ISWG Post #05

JANUARY QUESTION: What writing rule do you wish you’d never heard?

Oh… there are a couple. Some are just on the list because I’m a slightly obsessive person and knowing these “rules” makes me pretty annoying when reading over someone else’s work. But I have to say that the rule I genuinely wish I’d never heard is…

Write every day. 

I know, I know it’s a good habit. It’s a good goal, but I beat myself up a little on the inside whenever I don’t meet it. The discouragement of not living by the rule outweighs the benefits of living by it successfully, for me. I feel weirdly as though I’m constantly competing against myself. That said, participating in NaNoWriMo has kicked me into a higher gear than usual lately and I do want to try and keep that up. Maybe just not mandatory every day. 

And now, the rules I do appreciate but obsess over more than I should:

  • Only use said, with limited variations such as whispered or yelled. Don’t get into “he grated out” or “she snorted” territory, because you don’t talk literally through your teeth or your nose. (I think the gist of this is something I picked up from Stephen King’s On Writing.)
  • Use any “-ly” words as sparingly as possible because it’s telling rather than showing. (Also from On Writing.)
  • Consecutive sentences and consecutive paragraphs should not start with the same word or phrase. (Not sure where this came from, but if I see two sentences in a paragraph start with the same words I start counting how many nearby sentences do the same. It’s exhausting.)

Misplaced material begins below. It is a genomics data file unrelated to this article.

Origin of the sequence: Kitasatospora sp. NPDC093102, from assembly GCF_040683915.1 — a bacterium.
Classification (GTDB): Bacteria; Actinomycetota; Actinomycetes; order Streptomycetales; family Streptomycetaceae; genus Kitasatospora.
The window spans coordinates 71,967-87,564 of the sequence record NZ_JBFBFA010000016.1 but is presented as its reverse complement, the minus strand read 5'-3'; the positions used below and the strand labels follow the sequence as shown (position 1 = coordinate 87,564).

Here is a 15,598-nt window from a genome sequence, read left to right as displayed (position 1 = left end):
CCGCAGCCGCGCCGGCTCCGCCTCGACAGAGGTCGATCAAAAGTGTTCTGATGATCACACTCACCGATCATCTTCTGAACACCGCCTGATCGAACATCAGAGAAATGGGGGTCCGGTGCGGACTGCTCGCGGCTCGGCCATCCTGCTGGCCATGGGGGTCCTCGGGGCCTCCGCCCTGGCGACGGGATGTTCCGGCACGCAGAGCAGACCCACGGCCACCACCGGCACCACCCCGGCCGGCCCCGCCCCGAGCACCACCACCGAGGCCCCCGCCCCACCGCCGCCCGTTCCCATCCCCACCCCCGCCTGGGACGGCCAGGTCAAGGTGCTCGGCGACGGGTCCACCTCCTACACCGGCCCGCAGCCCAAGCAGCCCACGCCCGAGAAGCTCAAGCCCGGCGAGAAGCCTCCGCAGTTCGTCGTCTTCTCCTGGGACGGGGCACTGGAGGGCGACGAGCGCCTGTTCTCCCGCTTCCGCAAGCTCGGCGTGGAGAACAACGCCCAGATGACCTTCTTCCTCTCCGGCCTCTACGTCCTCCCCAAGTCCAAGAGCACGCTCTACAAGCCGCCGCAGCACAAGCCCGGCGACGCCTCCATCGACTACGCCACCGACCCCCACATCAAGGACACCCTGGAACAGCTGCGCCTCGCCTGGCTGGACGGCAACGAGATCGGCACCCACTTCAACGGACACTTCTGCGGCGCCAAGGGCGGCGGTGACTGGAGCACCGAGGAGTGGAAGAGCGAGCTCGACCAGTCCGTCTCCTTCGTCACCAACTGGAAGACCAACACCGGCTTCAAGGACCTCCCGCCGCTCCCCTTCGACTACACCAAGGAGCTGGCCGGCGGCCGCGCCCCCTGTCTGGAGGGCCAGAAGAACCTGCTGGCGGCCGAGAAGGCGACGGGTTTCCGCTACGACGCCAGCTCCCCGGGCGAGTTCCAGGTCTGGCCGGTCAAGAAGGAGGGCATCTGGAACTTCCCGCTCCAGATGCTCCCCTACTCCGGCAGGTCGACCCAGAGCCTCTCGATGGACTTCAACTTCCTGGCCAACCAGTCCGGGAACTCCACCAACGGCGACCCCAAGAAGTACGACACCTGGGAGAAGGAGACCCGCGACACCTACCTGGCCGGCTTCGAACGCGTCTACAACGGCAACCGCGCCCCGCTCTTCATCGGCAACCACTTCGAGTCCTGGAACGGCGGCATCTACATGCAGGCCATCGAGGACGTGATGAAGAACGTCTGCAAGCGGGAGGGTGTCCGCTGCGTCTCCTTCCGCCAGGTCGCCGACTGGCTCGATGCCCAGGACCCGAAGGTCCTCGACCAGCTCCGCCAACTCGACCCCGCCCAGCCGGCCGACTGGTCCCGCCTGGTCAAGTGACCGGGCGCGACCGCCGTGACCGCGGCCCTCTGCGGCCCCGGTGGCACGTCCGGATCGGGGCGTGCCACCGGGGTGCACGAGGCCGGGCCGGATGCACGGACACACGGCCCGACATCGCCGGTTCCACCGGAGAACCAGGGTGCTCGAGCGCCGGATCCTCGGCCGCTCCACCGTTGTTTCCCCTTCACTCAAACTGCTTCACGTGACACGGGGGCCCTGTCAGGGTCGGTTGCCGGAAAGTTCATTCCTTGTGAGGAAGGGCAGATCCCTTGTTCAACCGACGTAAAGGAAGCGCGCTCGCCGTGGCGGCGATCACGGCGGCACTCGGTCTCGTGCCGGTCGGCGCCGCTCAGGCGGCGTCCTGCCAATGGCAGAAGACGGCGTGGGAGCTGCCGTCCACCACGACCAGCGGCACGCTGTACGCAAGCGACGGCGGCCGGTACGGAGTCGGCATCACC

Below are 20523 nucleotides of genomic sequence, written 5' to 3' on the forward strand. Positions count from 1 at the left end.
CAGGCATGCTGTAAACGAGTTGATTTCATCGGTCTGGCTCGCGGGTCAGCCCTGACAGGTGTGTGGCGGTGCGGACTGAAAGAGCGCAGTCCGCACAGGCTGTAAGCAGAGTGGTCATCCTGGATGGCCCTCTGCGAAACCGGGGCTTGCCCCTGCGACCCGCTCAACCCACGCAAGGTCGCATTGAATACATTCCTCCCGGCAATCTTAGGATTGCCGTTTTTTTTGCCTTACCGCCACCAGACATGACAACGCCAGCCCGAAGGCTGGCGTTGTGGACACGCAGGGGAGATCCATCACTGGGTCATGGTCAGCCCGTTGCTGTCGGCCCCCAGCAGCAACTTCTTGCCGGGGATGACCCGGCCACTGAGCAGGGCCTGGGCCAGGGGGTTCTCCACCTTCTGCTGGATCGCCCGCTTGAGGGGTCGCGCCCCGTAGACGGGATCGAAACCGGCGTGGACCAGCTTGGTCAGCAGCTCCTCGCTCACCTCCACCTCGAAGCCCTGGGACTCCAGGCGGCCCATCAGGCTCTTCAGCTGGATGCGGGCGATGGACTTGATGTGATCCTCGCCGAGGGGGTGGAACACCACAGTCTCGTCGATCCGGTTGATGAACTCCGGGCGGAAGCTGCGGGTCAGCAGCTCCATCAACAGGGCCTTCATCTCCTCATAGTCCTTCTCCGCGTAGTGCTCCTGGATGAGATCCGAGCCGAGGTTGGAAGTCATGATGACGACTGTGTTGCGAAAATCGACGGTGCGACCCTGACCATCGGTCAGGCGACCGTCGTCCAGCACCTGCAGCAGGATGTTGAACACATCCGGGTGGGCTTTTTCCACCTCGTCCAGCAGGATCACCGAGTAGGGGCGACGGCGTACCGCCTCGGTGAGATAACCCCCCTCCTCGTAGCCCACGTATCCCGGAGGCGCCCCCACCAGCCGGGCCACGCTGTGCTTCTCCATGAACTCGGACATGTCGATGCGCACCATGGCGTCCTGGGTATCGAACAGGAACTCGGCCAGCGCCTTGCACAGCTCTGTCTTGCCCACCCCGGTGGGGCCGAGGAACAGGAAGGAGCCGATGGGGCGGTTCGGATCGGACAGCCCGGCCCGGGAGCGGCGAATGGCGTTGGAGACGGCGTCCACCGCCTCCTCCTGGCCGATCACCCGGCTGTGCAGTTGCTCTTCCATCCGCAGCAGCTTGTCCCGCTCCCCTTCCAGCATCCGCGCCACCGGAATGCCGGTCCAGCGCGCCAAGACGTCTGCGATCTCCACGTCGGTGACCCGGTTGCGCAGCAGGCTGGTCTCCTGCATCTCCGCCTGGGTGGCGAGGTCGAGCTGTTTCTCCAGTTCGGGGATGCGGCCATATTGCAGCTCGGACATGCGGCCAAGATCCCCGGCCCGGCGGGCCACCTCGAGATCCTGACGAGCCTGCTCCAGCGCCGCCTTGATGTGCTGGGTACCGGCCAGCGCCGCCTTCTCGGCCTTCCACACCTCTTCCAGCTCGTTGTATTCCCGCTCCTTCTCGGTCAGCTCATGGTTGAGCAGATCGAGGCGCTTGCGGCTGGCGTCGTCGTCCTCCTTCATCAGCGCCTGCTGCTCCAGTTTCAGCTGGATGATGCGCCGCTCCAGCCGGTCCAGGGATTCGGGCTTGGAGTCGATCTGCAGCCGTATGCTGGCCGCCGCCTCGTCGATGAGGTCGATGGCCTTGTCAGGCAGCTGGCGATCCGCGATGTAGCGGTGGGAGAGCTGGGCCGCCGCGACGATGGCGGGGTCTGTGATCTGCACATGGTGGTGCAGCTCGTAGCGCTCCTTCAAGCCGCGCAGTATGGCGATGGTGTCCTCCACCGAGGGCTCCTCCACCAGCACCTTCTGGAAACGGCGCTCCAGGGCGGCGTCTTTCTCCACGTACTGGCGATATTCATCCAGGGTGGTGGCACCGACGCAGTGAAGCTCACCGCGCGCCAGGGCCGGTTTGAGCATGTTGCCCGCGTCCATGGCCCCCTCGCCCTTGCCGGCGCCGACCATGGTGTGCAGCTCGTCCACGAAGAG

• If you have back and forth dialogue and then descriptions of what different characters are doing/thinking/etc., it goes in the same paragraph as what they’re saying. Someone else does something? Separate paragraph. (Not sure if this is real advice or just a thing I do. I can’t remember if I got it from anywhere besides just generally being a bookworm.)
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4 thoughts on “ISWG Post #05

  1. Great blog, I totally agree with these rules, but they’re something I always forget about when actually writing – then I have to make a special edit to remove all the -ly words or check for repetition.
    Writing every day sounds like a big commitment, I think I’m too naturally contrary to do that – I’d refuse to do it like a kid refusing to eat peas and then I’d feel guilty afterwards. Humans brains are daft!

    Liked by 1 person

    1. I wish I could forget them while writing, it might make things easier. During November I ignore my inner editor and it’s kind of a relief to be able to finish something, even if it does need a lot of going back over. Super daft.

      Liked by 1 person

  2. Absolutely! I did write every day for a long stretch, about 4 months straight back in last summer/autumn, but let me tell you the burnout from that was no joke. I did get a lot of writing done, but I can’t say if it was a good “exercise” for me in the long run. We are our own worst enemy, and oftentimes we’re much too hard on ourselves. Would we give our best friend such astringent “rules?” If not, then we’re being too mean to ourselves 😉 Easier said than done, though, of course!

    I can’t think of any rules off the top of head that irk me. The rule about never using passive voice always annoyed me, but that was mainly before I understand that “was” doesn’t necessarily equal passive voice.

    Liked by 1 person

    1. Ahaha, these rules where part of why I didn’t always make many friends in my creative writing classes. And identifying passive voice is still something I have a weirdly difficult time doing.

      Like

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